You’d never guess this sleek office is for a dairy co-op
With roots on the farm, Gay Lea Foods has grown to become a leading Canadian dairy co-operative, with more than 1,400 dairy farm members across Ontario and Manitoba, and over 4,300 shareholders within Canada. With a dedication to innovation and the development of high-quality products, Gay Lea continues to respond to consumers’ ever-evolving tastes, as it continues to strengthen the growing market for Canadian milk and dairy products.
Interior Designer(s): Stella McTernan, ARIDO
Design Firm: McTernan Design Associates
Photographer: A-Frame Inc.
Located in the heart of a dairy processing complex, above a fully operating R&D Pilot plant and laboratory, Gay Lea’s new Innovation Centre provides an opportunity for visitors to glimpse the ever-advancing technology utilized by the Gay Lea Co-operative. With a commitment to inspire collaboration and creativity Gay Lea’s ‘innovation hub’ serves as a modern, functional, and appealing interface between the co-operative, the outside dairy industry, and the community.
Presented with an awkward building footprint and limited access to natural daylight, a second-floor addition was conceived to accommodate the ambitious space program. By analyzing the floor plate of both the ground and second floor, the design team established the best location for the stairs and elevator. Wrapping the entry staircase around the elevator shaft enforced ease of access as it allowed for shorter flights and an easier walk up, keeping the elevator and stair footprint on the second floor relatively compact and retaining valuable real estate for the demanding program.
Maintaining both a small resident staff, including people that work in the Pilot Plant and Lab, and a contingent of visiting staff from other locations, the design team opted for an adaptable and flexible design, that would optimize the building's inherent limitations and facilitate the needs of various users. Since windows were possible on the long side of the building, staff workspace and collaboration areas were given priority access to natural daylight. Situated along the length of the space are a variety of enclave workstations, cleverly interspersed with lounge alcoves that incorporate the jog of the access corridor to create visual interest and a sense of privacy.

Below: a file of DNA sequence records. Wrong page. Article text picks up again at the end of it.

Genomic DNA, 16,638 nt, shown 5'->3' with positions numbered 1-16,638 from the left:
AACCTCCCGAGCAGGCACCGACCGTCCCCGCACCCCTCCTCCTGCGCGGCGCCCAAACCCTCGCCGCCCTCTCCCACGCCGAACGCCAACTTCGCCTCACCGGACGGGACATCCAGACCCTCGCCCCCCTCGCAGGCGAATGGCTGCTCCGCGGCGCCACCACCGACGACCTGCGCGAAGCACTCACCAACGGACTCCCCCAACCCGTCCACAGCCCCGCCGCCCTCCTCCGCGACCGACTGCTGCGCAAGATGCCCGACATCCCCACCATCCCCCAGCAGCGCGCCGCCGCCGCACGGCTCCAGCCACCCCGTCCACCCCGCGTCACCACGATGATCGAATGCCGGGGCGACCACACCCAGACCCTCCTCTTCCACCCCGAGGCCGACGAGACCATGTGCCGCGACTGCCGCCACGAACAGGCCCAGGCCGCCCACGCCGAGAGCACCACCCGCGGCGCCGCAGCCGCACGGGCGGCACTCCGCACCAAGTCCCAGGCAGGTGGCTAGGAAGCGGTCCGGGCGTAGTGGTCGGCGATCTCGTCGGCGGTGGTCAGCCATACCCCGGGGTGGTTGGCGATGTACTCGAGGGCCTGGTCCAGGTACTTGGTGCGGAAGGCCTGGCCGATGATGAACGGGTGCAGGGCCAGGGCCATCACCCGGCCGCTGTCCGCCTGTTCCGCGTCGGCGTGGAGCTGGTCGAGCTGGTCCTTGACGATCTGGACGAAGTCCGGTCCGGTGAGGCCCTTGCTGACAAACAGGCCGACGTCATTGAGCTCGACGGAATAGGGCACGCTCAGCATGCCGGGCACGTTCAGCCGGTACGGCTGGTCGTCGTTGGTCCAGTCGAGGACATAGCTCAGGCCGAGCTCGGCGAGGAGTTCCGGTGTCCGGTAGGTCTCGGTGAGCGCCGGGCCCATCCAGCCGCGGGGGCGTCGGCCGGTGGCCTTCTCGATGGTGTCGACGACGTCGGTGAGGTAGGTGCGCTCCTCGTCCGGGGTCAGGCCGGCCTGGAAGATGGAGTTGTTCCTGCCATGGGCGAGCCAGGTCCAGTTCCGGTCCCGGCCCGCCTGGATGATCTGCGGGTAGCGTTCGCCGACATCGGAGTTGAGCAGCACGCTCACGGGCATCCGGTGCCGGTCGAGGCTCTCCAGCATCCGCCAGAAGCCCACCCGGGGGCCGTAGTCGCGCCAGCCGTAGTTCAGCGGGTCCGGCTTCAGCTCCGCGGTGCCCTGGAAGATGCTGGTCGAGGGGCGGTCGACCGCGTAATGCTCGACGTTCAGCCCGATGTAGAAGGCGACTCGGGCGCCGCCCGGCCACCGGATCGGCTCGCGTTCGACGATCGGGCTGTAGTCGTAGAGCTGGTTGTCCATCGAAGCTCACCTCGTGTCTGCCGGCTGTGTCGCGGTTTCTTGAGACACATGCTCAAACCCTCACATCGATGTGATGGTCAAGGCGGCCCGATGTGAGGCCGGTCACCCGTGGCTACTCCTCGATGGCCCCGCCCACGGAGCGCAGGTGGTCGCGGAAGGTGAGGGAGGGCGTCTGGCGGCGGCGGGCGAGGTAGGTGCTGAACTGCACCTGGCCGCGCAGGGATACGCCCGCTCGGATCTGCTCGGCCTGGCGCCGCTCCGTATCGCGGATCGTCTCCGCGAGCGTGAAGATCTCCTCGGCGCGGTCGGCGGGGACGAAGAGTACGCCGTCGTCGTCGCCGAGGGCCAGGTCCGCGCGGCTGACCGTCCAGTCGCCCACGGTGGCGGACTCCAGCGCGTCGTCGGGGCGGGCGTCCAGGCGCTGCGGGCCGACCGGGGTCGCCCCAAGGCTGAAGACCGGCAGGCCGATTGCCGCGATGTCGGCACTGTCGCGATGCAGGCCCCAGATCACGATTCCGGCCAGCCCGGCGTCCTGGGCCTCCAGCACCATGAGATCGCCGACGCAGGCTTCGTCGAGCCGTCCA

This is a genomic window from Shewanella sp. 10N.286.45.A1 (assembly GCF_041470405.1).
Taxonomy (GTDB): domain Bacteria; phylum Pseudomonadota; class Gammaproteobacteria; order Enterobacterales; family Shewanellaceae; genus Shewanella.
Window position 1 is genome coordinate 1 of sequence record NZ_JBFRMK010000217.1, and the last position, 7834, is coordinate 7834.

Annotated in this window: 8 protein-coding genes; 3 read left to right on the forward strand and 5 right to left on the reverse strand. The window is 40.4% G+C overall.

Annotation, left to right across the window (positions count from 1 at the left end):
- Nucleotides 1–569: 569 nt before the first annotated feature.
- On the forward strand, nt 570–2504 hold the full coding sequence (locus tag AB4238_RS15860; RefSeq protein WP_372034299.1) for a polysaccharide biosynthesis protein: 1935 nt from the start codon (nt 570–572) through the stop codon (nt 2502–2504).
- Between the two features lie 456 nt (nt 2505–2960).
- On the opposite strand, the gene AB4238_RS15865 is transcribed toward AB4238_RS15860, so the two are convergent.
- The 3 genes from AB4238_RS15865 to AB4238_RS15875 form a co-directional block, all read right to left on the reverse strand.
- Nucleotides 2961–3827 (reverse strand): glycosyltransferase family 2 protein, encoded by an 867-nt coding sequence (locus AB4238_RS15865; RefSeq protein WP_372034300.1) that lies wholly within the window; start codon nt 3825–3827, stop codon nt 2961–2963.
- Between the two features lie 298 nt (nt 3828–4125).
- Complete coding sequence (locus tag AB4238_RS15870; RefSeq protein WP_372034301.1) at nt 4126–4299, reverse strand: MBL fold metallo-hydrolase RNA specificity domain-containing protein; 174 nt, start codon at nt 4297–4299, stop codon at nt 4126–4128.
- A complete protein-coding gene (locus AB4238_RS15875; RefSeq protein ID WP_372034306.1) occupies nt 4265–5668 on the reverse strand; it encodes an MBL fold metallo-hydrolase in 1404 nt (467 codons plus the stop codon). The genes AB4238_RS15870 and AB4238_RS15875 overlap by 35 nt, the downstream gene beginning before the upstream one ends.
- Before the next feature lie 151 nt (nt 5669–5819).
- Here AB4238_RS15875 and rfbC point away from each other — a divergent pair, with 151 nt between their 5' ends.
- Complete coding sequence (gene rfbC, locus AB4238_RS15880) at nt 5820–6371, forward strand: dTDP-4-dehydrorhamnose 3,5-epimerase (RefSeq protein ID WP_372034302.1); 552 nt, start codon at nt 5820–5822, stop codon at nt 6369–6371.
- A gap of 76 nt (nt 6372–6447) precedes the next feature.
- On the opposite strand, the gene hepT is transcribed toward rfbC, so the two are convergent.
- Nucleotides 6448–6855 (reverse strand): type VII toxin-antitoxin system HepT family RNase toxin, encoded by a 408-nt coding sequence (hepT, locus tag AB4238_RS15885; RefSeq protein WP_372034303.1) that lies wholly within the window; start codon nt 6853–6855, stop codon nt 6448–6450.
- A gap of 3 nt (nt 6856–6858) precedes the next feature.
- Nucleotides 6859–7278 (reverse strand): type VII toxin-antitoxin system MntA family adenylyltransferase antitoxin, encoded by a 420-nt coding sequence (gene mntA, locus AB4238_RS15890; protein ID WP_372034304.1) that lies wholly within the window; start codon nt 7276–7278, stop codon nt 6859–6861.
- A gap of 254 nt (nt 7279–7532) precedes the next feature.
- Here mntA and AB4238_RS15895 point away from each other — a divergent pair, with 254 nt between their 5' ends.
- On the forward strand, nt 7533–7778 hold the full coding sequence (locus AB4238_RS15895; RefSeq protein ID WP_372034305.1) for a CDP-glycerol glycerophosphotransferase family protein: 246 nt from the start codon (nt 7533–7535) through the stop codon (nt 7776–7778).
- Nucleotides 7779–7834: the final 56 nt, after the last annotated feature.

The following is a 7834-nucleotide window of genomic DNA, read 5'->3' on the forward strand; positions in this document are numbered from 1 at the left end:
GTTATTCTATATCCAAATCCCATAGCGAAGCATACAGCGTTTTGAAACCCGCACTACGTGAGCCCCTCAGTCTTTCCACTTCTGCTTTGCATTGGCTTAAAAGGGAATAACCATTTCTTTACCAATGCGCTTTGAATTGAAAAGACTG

The main function space integrates meeting rooms, flex space, and a test kitchen. Adding expansive bands of LED screens provides a technological window to the world and a dramatic presentation tool. While movable walls allow versatile configurations of open or closed spaces, modular tables within the large meeting room are easily reorganized as tables for four to readily adapt for hosting public events. The test kitchen enables corporate chefs to meet, sample, and taste, or make product presentations within an engaging environment that enlivens the dairy community’s commitment to collaboration.
With a mandate for no cows or farms motifs, the design aesthetic embraces an uncluttered, durable, and pragmatic sensibility infused with exuberant zips of colour, light, and imagery. Abstractly paying homage to its heritage, the high contrast palette enforces a milky white base, accented by quintessential reverence to the creamery and farming tradition.
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